Five days later the men were rescued, by a ship called The Montezuma (Montezuma, you may recall, was a cannibal).
Upon return home the sailors, in a precedent setting case in English law, were prosecuted for murder. But what interests us is not legal precedent, what interests us is that in 1837 Edgar Allen Poe wrote in The Narrative of Arthur Gordon Pym of Nantucket of a group of seamen, adrift at sea, dying of thirst and starvation, who resort to cannibalizing a sailor named Richard Parker:
"He made no resistance whatever, and was stabbed in the back by Peters, when he fell instantly dead. I must not dwell upon the fearful repast which immediately ensued. Such things may be imagined, but words have no power to impress the mind with the exquisite horror of their reality. Let it suffice to say that, having in some measure appeased the raging thirst which consumed us by the blood of the victim, and having by common consent taken off the hands, feet, and head, throwing them together with the entrails, into the sea, we devoured the rest of the body, piecemeal, during the four ever memorable days of the seventeenth, eighteenth, nineteenth, and twentieth of the month."- Chapter XII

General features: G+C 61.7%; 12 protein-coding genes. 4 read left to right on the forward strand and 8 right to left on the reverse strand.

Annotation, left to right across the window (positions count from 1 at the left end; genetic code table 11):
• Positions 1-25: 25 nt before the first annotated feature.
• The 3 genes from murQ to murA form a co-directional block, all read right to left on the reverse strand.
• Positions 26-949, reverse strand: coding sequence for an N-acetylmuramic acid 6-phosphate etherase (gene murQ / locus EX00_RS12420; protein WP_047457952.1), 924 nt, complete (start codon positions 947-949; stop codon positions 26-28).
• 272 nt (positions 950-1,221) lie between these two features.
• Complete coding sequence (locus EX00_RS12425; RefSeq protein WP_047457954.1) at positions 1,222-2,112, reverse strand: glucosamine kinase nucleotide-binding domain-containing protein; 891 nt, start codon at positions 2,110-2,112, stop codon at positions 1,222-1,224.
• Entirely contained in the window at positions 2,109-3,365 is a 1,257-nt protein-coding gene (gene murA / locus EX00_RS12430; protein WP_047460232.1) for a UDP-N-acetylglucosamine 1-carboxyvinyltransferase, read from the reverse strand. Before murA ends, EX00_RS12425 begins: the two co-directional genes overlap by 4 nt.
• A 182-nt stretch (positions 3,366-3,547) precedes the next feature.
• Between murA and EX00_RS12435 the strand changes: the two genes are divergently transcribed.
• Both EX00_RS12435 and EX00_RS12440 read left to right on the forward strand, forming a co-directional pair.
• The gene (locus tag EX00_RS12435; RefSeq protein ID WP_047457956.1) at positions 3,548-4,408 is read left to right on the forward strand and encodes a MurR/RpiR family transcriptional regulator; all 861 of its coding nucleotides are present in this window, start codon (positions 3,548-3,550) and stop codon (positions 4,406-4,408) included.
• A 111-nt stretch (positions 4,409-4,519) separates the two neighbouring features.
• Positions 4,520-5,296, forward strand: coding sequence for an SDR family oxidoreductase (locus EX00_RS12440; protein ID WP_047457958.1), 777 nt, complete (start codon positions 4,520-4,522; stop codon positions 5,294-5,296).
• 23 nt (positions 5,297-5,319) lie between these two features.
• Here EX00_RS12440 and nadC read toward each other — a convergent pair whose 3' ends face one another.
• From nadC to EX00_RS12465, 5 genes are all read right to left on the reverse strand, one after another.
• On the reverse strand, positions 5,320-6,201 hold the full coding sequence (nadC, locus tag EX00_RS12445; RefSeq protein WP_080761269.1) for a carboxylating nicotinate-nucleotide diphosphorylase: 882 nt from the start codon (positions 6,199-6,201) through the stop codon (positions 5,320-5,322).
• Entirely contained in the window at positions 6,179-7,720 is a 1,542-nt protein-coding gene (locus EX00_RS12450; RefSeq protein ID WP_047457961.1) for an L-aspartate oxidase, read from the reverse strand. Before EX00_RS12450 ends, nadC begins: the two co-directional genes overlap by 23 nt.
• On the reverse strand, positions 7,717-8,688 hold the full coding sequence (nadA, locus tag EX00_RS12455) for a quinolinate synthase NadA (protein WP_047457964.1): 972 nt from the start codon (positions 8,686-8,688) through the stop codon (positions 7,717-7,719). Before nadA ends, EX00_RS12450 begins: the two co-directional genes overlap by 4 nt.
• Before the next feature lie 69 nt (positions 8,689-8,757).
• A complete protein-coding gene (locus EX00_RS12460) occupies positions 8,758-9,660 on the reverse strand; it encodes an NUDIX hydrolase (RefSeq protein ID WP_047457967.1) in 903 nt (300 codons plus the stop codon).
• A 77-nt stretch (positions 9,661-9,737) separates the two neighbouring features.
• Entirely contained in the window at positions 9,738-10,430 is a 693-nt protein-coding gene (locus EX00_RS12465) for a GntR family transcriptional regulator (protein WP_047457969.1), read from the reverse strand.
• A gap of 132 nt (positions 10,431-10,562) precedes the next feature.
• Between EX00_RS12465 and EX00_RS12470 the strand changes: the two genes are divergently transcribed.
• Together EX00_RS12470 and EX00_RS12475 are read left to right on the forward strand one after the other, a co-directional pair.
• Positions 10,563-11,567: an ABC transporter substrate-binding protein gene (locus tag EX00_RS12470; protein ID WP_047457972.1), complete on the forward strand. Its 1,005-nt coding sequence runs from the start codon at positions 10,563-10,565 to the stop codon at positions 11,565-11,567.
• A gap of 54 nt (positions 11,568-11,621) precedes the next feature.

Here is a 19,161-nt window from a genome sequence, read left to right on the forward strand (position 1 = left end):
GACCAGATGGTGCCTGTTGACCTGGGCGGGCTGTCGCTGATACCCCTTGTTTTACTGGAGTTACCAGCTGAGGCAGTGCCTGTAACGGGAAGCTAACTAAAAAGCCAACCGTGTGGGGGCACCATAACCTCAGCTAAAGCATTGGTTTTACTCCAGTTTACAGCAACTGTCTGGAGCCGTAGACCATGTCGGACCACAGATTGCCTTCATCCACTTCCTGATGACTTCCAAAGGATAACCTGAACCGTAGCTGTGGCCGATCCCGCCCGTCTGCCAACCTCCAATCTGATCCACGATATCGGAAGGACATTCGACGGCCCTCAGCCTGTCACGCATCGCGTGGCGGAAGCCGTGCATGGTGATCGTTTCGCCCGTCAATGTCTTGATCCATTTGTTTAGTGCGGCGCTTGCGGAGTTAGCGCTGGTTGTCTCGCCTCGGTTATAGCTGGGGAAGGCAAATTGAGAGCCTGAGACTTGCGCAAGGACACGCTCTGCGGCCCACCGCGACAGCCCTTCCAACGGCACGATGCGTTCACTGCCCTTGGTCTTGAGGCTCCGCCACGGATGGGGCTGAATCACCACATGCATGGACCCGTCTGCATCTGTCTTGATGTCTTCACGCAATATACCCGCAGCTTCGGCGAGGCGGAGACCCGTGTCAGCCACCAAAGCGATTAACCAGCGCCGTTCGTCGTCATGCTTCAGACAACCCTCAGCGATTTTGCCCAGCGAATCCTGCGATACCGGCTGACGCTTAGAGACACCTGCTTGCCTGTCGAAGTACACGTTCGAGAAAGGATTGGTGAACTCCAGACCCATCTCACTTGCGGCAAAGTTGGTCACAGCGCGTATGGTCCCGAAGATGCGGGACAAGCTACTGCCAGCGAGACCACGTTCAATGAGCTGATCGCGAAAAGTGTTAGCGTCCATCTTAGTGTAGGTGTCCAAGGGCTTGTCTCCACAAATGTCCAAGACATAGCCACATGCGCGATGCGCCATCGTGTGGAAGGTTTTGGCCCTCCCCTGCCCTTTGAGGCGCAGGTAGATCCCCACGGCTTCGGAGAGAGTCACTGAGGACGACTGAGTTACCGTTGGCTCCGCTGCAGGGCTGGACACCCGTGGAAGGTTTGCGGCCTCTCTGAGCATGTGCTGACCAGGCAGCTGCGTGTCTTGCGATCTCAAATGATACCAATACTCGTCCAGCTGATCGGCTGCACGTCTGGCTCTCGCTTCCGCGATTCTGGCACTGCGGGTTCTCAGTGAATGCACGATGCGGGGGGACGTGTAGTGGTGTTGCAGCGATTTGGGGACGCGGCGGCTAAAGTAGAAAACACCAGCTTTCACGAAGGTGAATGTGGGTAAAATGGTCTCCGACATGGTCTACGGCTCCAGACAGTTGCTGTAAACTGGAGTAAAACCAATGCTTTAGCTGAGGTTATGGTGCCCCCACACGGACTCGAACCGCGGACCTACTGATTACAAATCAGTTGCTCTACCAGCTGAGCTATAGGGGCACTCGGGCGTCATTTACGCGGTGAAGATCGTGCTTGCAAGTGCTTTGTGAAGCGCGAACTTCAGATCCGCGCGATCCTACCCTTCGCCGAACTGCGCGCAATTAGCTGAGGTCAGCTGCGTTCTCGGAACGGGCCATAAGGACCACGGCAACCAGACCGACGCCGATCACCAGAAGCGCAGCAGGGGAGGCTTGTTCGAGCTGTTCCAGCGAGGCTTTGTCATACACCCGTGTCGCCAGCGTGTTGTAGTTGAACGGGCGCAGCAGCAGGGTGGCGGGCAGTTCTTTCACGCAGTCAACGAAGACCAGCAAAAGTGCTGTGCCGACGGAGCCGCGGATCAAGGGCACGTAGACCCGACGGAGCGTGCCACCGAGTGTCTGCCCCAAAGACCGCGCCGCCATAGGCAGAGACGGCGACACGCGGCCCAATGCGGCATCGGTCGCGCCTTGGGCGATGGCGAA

For more on this strange symmetry made famous by Arthur Koestler see this account by the grandson of Richard Parker's cousin as well as this article which includes quotes from Dudley's trial testimony. For more on Poe see his essay on interior design Philosophy of Furniture which indirectly outlines Poe's literary aesthetic.